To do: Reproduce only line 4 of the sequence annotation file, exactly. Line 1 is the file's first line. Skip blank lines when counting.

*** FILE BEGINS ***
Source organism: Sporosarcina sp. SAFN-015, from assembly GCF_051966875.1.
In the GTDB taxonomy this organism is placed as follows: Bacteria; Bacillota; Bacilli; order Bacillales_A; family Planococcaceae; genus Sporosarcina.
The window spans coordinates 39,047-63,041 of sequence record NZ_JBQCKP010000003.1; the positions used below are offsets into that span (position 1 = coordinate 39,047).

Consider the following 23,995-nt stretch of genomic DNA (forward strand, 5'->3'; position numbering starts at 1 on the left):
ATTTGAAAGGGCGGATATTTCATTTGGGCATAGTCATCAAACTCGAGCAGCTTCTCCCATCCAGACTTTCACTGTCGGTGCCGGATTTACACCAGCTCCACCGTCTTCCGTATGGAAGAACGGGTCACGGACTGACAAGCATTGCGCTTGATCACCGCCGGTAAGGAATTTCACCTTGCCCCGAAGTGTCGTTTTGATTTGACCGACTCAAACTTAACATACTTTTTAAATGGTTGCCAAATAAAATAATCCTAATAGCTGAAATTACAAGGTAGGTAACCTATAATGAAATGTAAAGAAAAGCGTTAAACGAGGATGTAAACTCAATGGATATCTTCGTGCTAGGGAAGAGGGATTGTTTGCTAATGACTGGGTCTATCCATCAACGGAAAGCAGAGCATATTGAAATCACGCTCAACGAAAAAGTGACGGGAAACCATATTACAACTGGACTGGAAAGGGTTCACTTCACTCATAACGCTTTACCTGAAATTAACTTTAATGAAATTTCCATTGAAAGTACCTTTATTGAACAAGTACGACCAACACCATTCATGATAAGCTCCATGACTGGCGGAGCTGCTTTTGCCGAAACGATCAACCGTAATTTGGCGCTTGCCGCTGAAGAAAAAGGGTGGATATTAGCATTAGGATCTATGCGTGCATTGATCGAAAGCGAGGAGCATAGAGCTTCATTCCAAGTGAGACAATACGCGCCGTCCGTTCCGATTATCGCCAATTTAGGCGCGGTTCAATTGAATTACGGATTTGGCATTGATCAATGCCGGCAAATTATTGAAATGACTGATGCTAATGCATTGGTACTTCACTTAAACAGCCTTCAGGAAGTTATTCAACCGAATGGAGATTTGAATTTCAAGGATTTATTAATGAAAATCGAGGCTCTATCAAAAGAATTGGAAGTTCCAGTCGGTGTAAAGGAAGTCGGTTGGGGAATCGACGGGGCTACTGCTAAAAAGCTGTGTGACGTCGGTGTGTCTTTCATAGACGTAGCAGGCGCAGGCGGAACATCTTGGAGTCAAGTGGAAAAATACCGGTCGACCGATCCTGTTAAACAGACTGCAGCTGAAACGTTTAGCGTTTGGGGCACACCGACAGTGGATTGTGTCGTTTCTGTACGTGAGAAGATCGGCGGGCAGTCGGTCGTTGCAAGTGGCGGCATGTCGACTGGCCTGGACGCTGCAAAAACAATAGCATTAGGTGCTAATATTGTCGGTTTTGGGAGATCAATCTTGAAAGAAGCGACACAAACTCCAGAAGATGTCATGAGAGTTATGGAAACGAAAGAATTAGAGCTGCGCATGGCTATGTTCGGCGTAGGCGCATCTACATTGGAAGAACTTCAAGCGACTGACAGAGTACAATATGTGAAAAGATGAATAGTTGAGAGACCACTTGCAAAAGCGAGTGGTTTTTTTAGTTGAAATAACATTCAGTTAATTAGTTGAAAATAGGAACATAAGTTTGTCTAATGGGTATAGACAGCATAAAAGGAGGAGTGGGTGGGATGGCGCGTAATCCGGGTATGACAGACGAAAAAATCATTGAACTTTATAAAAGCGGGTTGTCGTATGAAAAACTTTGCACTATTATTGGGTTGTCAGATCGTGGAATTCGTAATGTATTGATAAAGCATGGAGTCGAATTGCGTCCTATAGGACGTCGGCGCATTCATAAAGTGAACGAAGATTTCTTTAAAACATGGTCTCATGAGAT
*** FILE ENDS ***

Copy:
Consider the following 23,995-nt stretch of genomic DNA (forward strand, 5'->3'; position numbering starts at 1 on the left):